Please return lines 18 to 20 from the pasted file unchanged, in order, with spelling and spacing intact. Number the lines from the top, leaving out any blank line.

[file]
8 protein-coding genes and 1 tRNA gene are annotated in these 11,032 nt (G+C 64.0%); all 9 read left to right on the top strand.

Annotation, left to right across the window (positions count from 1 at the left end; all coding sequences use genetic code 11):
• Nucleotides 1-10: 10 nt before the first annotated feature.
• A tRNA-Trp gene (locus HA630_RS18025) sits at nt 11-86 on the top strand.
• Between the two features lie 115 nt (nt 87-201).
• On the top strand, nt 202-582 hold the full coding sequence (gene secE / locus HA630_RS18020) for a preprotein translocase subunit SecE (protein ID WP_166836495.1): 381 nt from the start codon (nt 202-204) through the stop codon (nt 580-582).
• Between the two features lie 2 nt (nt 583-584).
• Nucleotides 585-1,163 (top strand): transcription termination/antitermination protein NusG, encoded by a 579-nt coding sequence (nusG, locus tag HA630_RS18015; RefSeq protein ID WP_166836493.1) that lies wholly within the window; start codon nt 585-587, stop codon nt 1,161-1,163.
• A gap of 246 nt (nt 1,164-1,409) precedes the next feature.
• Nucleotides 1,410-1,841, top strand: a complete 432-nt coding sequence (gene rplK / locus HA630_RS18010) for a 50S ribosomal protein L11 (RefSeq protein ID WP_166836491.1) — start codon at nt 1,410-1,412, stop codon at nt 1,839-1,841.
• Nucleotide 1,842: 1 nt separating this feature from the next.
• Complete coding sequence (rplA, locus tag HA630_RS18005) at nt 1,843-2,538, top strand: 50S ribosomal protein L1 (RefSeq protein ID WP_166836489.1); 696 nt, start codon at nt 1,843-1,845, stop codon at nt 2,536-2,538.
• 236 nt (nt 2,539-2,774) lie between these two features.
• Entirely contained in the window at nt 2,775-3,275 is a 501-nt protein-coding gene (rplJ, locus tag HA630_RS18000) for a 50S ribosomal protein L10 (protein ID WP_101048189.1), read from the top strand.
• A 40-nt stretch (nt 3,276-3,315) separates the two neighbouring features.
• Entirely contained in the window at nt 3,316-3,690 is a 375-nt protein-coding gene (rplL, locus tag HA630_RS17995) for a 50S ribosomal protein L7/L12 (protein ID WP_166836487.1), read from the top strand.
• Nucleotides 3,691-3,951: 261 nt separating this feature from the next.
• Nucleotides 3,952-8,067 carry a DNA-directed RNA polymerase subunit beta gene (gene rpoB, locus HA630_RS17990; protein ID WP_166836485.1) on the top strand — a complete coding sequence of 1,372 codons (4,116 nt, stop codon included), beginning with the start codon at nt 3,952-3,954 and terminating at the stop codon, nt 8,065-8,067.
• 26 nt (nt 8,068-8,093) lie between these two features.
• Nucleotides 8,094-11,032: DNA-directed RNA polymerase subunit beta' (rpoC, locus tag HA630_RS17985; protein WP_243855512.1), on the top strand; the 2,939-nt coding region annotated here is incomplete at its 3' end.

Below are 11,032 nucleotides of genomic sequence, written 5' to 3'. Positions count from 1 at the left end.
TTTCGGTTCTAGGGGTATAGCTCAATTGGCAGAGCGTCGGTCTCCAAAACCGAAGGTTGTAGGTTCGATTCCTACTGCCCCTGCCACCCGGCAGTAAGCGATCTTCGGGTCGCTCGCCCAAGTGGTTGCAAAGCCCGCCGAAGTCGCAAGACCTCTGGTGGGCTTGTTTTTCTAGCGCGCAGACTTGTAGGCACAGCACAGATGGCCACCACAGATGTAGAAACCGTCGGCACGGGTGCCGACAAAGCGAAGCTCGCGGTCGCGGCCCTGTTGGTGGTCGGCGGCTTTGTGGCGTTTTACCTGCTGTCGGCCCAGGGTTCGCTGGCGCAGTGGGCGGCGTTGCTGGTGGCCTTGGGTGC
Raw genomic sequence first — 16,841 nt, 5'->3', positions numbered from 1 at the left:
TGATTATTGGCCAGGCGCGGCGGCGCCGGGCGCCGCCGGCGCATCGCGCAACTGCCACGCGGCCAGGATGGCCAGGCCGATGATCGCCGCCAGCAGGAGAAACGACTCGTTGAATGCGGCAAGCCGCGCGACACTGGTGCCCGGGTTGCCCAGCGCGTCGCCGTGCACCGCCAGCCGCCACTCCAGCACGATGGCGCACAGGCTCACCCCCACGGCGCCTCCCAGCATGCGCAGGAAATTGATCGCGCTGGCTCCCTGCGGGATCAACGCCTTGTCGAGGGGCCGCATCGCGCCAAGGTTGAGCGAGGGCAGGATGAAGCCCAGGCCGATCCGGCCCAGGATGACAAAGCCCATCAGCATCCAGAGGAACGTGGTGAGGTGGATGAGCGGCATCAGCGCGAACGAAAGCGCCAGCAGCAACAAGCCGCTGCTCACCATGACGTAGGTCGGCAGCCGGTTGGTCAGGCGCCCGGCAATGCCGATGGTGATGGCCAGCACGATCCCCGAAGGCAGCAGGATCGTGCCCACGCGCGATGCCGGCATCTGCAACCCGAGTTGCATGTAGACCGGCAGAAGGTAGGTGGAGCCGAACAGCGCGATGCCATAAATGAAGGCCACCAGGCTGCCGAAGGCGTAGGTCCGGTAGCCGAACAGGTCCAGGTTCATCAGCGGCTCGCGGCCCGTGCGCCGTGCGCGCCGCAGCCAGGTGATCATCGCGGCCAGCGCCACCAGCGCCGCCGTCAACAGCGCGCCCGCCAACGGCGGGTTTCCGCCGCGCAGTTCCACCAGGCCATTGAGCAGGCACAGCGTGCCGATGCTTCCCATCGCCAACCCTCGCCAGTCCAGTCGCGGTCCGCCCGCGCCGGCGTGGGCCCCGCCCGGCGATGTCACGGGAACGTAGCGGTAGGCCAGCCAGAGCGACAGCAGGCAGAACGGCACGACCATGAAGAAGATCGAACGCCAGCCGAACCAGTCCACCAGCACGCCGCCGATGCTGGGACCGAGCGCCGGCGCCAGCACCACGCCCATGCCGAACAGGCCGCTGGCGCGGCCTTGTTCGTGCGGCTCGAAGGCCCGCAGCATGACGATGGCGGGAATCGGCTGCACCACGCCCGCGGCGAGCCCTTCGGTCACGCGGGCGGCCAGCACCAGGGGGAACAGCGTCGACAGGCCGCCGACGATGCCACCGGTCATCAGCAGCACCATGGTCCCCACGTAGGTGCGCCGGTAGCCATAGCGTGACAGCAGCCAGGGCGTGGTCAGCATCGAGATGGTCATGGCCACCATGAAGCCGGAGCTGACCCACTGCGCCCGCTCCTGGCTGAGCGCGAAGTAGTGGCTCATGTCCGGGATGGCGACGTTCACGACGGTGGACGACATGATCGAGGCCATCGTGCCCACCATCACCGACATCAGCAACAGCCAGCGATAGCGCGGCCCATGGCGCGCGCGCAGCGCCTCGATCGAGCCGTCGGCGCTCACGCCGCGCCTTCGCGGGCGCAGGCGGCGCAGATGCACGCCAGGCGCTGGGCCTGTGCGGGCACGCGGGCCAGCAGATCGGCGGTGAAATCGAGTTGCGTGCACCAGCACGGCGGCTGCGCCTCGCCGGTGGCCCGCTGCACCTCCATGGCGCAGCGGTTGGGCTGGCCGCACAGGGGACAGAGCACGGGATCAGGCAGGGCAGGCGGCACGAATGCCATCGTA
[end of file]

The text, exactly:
• Nucleotides 3,952-8,067 carry a DNA-directed RNA polymerase subunit beta gene (gene rpoB, locus HA630_RS17990; protein ID WP_166836485.1) on the top strand — a complete coding sequence of 1,372 codons (4,116 nt, stop codon included), beginning with the start codon at nt 3,952-3,954 and terminating at the stop codon, nt 8,065-8,067.
• 26 nt (nt 8,068-8,093) lie between these two features.
• Nucleotides 8,094-11,032: DNA-directed RNA polymerase subunit beta' (rpoC, locus tag HA630_RS17985; protein WP_243855512.1), on the top strand; the 2,939-nt coding region annotated here is incomplete at its 3' end.